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10 Things To Know About Hydrogen Fuel Cells

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Hydrogen, the simplest yet most abundant element in the universe, is incredibly versatile, and has most recently been harnessed in hydrogen fuel cells via an electrochemical process that combines hydrogen and oxygen to produce water and gas. These cells can potentially solve some of the most pressing energy-related problems. While the debate continues about the pros and cons of hydrogen fuel cells, it is not disputed that hydrogen is an eco-friendly alternative to fossil fuels that can provide high-density power for many industrial plants and transportation modes.

Here, we’ll dive into how hydrogen fuel cells stand to change the future of power utilization and how businesses stand to benefit from this evolution.

Table of Contents
Global market for hydrogen fuel cells
Facts surrounding hydrogen-powered fuel cells

Global market for hydrogen fuel cells

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The global market for hydrogen fuel cells was worth an estimated USD 6.6 billion in 2021, and fuel cell companies to continue to work on making hydrogen fuel cells lighter, less expensive to produce, and requiring fewer parts.

As such, the market is anticipated to be worth USD 19.5 billion by 2027 and record a CAGR of 21% between 2022 and 2027. The demand for clean energy in certain regions, particularly the Asia-Pacific, is further fueling the growth of the hydrogen fuel cells market, with Japan dominating the expansion of the sector via a range of applications. Other countries where future growth looks to be inevitable include China, Germany, and  Korea.

Facts surrounding hydrogen-powered fuel cells

Here are the 10 facts about hydrogen fuel cells that set them apart from other fuel storage systems:

Fuel cells are a clean energy source

Hydrogen production for buses powered by fuel cells

Hydrogen fuel cells stand as a clean energy source with little environmental impact. No combustion is involved in storage, and the by-products are only heat and water. In addition, unlike hydropower or biofuel, there is no need for extensive land areas to produce hydrogen.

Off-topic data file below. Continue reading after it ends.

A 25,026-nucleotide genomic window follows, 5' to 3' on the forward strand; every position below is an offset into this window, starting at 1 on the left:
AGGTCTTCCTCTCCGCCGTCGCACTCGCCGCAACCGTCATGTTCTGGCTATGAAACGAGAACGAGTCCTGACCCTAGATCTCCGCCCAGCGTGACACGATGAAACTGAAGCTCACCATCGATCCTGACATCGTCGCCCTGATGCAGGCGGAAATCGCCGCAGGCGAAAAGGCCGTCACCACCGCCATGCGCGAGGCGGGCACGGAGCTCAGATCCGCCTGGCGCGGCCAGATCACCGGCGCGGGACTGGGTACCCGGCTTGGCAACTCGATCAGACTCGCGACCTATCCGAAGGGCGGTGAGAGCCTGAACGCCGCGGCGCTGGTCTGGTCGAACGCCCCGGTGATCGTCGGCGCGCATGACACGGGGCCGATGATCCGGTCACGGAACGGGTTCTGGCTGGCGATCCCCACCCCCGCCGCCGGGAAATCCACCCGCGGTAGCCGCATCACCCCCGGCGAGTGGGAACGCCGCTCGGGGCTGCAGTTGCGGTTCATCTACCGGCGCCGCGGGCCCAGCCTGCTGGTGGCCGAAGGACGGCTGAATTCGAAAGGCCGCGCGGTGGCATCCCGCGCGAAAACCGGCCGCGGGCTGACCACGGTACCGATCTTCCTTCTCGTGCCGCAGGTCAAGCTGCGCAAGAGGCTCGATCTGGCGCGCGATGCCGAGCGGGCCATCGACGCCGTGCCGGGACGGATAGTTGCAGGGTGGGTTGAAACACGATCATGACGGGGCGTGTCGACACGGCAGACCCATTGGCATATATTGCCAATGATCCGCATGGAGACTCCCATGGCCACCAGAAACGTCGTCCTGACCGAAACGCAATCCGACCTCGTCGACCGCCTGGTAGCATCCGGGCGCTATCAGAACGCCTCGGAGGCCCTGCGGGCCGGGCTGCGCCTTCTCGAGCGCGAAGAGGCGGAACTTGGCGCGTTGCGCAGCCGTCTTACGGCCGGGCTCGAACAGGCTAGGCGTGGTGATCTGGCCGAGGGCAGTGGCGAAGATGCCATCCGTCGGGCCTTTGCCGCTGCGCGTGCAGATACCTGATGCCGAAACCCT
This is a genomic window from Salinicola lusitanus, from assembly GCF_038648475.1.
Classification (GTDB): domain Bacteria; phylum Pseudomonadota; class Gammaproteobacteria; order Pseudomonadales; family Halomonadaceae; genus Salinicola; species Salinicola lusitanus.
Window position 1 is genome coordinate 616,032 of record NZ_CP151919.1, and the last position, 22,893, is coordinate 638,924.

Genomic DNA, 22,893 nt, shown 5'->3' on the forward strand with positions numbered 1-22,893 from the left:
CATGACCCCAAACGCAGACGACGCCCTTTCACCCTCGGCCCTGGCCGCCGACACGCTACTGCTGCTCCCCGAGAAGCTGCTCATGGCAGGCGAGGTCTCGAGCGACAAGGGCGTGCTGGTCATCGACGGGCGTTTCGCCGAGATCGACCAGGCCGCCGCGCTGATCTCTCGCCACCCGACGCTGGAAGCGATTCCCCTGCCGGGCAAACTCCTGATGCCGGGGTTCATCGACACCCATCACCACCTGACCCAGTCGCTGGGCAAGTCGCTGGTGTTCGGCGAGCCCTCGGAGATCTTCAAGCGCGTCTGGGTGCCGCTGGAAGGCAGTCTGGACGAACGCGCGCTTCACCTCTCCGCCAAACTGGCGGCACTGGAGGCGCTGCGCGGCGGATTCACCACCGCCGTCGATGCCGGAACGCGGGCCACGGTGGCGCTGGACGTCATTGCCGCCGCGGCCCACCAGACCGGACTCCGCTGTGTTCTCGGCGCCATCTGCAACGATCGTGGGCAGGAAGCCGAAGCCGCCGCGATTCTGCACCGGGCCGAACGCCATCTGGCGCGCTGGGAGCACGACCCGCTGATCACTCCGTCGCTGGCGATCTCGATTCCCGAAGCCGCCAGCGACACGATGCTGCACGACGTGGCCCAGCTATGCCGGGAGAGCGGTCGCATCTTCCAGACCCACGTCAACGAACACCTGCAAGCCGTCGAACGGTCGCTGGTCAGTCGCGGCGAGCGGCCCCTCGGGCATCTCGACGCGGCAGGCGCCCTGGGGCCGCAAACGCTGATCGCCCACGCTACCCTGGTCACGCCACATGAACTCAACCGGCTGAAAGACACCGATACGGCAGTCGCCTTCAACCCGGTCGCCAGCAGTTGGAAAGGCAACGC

NASA is even working to use hydrogen as a resource, with the water produced as a by-product being used as drinking water for the astronauts. This fact demonstrates how hydrogen fuel cells are a non-toxic resource, making them superior to coal, nuclear power, or natural gas.

Hydrogen cells have little sound or visual pollution

Maritime hydrogen fuel cell unit

Like other energy sources, hydrogen fuel cells do not generate excessive noise. Even hydrogen-powered vehicles make less sound than those using conventional internal combustion engines. Traditional vehicle engines involve explosions and moving mechanical parts, while the electrochemical process in fuel cells is quiet and produces minimal mechanical noise. This is one reason why it is estimated that around 20% of the vehicles worldwide will be powered by fuel cells by 2030.

The simple design of fuel cells reduces the need for complex mechanical components that could contribute to visual pollution. The streamlined design of hydrogen cells enhances their visual compatibility via several applications.

Fuel cells are versatile

Pxclimateaction chemistry molecules

The versatility of hydrogen fuel cells is also a major factor in their growing adoption. Their applications range from powering vehicles and buildings to portable electronic gadgets and alternate power structures.

Hydrogen fuel cells are also being explored for maritime and aerospace industries. This inclination towards hydrogen-based propulsion aims to reduce emissions and create minimal environmental impact.

Hydrogen-powered cells have fast charging times

Battery charger vector

The latest hydrogen fuel cell designs have significantly reduced charging times. This has been achieved by using a semi-cylindrical coil as an internal heat exchanger, cooling the solid hydrogen fuel cell down faster, which in turn helps it charge quicker.

Via this method, the hydrogen charging time was cut by 59% compared to when using a conventional helical coil heat exchanger.

Fuel cells offer long usage duration

Animated flying battery

The exact lifespan of a fuel cell relies on its usage because batteries drain at different rates according to their applications. For instance, hydrogen fuel cell vehicles can travel an average of 312 and 380 miles before refuelling. The fuel stacks in the cells are designed for lifetime usage, around 150,000 to 200,000 miles. When the lifespan ends, fuel cells can be disassembled, and the components can be recycled.